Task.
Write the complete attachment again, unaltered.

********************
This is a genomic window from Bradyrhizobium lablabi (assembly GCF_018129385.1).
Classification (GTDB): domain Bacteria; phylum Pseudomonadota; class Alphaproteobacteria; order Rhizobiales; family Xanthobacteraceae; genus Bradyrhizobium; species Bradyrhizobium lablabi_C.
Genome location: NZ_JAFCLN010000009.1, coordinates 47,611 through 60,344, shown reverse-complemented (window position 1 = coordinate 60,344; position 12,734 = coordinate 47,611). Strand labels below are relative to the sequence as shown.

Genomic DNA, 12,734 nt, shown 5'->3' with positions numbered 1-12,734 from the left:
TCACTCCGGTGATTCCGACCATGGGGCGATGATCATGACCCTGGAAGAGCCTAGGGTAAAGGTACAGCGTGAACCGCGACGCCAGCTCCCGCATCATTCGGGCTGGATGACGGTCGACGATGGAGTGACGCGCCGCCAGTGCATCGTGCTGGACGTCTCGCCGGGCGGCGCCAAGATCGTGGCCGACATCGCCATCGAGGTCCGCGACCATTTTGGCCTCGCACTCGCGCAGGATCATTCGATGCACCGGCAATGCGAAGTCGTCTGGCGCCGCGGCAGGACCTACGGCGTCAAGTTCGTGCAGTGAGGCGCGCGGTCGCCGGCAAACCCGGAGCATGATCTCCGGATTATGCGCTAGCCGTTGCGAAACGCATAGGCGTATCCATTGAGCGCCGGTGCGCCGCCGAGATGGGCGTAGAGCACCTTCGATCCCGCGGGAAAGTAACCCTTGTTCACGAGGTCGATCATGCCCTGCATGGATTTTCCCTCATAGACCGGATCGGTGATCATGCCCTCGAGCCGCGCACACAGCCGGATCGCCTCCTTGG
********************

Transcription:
This is a genomic window from Bradyrhizobium lablabi (assembly GCF_018129385.1).
Classification (GTDB): domain Bacteria; phylum Pseudomonadota; class Alphaproteobacteria; order Rhizobiales; family Xanthobacteraceae; genus Bradyrhizobium; species Bradyrhizobium lablabi_C.
Genome location: NZ_JAFCLN010000009.1, coordinates 47,611 through 60,344, shown reverse-complemented (window position 1 = coordinate 60,344; position 12,734 = coordinate 47,611). Strand labels below are relative to the sequence as shown.

Genomic DNA, 12,734 nt, shown 5'->3' with positions numbered 1-12,734 from the left:
TCACTCCGGTGATTCCGACCATGGGGCGATGATCATGACCCTGGAAGAGCCTAGGGTAAAGGTACAGCGTGAACCGCGACGCCAGCTCCCGCATCATTCGGGCTGGATGACGGTCGACGATGGAGTGACGCGCCGCCAGTGCATCGTGCTGGACGTCTCGCCGGGCGGCGCCAAGATCGTGGCCGACATCGCCATCGAGGTCCGCGACCATTTTGGCCTCGCACTCGCGCAGGATCATTCGATGCACCGGCAATGCGAAGTCGTCTGGCGCCGCGGCAGGACCTACGGCGTCAAGTTCGTGCAGTGAGGCGCGCGGTCGCCGGCAAACCCGGAGCATGATCTCCGGATTATGCGCTAGCCGTTGCGAAACGCATAGGCGTATCCATTGAGCGCCGGTGCGCCGCCGAGATGGGCGTAGAGCACCTTCGATCCCGCGGGAAAGTAACCCTTGTTCACGAGGTCGATCATGCCCTGCATGGATTTTCCCTCATAGACCGGATCGGTGATCATGCCCTCGAGCCGCGCACACAGCCGGATCGCCTCCTTGG